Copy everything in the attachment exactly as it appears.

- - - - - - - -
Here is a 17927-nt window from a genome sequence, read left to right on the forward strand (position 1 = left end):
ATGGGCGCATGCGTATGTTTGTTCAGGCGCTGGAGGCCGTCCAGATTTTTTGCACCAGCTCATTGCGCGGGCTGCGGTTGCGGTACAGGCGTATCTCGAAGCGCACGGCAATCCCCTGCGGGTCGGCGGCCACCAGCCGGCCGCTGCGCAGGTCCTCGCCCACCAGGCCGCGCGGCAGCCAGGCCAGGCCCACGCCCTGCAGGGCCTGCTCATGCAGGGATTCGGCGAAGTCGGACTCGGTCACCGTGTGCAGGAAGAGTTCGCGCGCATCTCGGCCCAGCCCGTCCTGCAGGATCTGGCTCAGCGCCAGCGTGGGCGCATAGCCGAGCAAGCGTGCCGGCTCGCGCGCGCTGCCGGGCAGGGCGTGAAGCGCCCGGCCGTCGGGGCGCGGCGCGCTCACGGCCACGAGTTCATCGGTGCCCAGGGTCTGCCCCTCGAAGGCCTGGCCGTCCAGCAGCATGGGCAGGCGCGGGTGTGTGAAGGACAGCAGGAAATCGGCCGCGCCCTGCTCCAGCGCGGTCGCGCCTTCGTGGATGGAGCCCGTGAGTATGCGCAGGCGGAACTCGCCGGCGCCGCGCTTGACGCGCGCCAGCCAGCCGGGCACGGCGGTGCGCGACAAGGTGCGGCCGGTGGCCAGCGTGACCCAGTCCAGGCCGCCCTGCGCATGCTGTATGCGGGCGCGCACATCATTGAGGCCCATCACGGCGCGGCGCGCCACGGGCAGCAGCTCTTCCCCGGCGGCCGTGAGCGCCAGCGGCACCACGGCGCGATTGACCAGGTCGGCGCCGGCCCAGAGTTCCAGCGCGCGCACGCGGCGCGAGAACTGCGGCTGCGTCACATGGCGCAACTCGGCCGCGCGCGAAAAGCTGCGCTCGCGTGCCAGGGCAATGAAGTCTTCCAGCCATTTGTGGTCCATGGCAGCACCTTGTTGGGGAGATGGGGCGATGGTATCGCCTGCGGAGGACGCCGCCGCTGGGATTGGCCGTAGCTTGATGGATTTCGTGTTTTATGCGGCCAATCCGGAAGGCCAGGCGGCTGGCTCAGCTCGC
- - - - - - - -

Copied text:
Here is a 17927-nt window from a genome sequence, read left to right on the forward strand (position 1 = left end):
ATGGGCGCATGCGTATGTTTGTTCAGGCGCTGGAGGCCGTCCAGATTTTTTGCACCAGCTCATTGCGCGGGCTGCGGTTGCGGTACAGGCGTATCTCGAAGCGCACGGCAATCCCCTGCGGGTCGGCGGCCACCAGCCGGCCGCTGCGCAGGTCCTCGCCCACCAGGCCGCGCGGCAGCCAGGCCAGGCCCACGCCCTGCAGGGCCTGCTCATGCAGGGATTCGGCGAAGTCGGACTCGGTCACCGTGTGCAGGAAGAGTTCGCGCGCATCTCGGCCCAGCCCGTCCTGCAGGATCTGGCTCAGCGCCAGCGTGGGCGCATAGCCGAGCAAGCGTGCCGGCTCGCGCGCGCTGCCGGGCAGGGCGTGAAGCGCCCGGCCGTCGGGGCGCGGCGCGCTCACGGCCACGAGTTCATCGGTGCCCAGGGTCTGCCCCTCGAAGGCCTGGCCGTCCAGCAGCATGGGCAGGCGCGGGTGTGTGAAGGACAGCAGGAAATCGGCCGCGCCCTGCTCCAGCGCGGTCGCGCCTTCGTGGATGGAGCCCGTGAGTATGCGCAGGCGGAACTCGCCGGCGCCGCGCTTGACGCGCGCCAGCCAGCCGGGCACGGCGGTGCGCGACAAGGTGCGGCCGGTGGCCAGCGTGACCCAGTCCAGGCCGCCCTGCGCATGCTGTATGCGGGCGCGCACATCATTGAGGCCCATCACGGCGCGGCGCGCCACGGGCAGCAGCTCTTCCCCGGCGGCCGTGAGCGCCAGCGGCACCACGGCGCGATTGACCAGGTCGGCGCCGGCCCAGAGTTCCAGCGCGCGCACGCGGCGCGAGAACTGCGGCTGCGTCACATGGCGCAACTCGGCCGCGCGCGAAAAGCTGCGCTCGCGTGCCAGGGCAATGAAGTCTTCCAGCCATTTGTGGTCCATGGCAGCACCTTGTTGGGGAGATGGGGCGATGGTATCGCCTGCGGAGGACGCCGCCGCTGGGATTGGCCGTAGCTTGATGGATTTCGTGTTTTATGCGGCCAATCCGGAAGGCCAGGCGGCTGGCTCAGCTCGC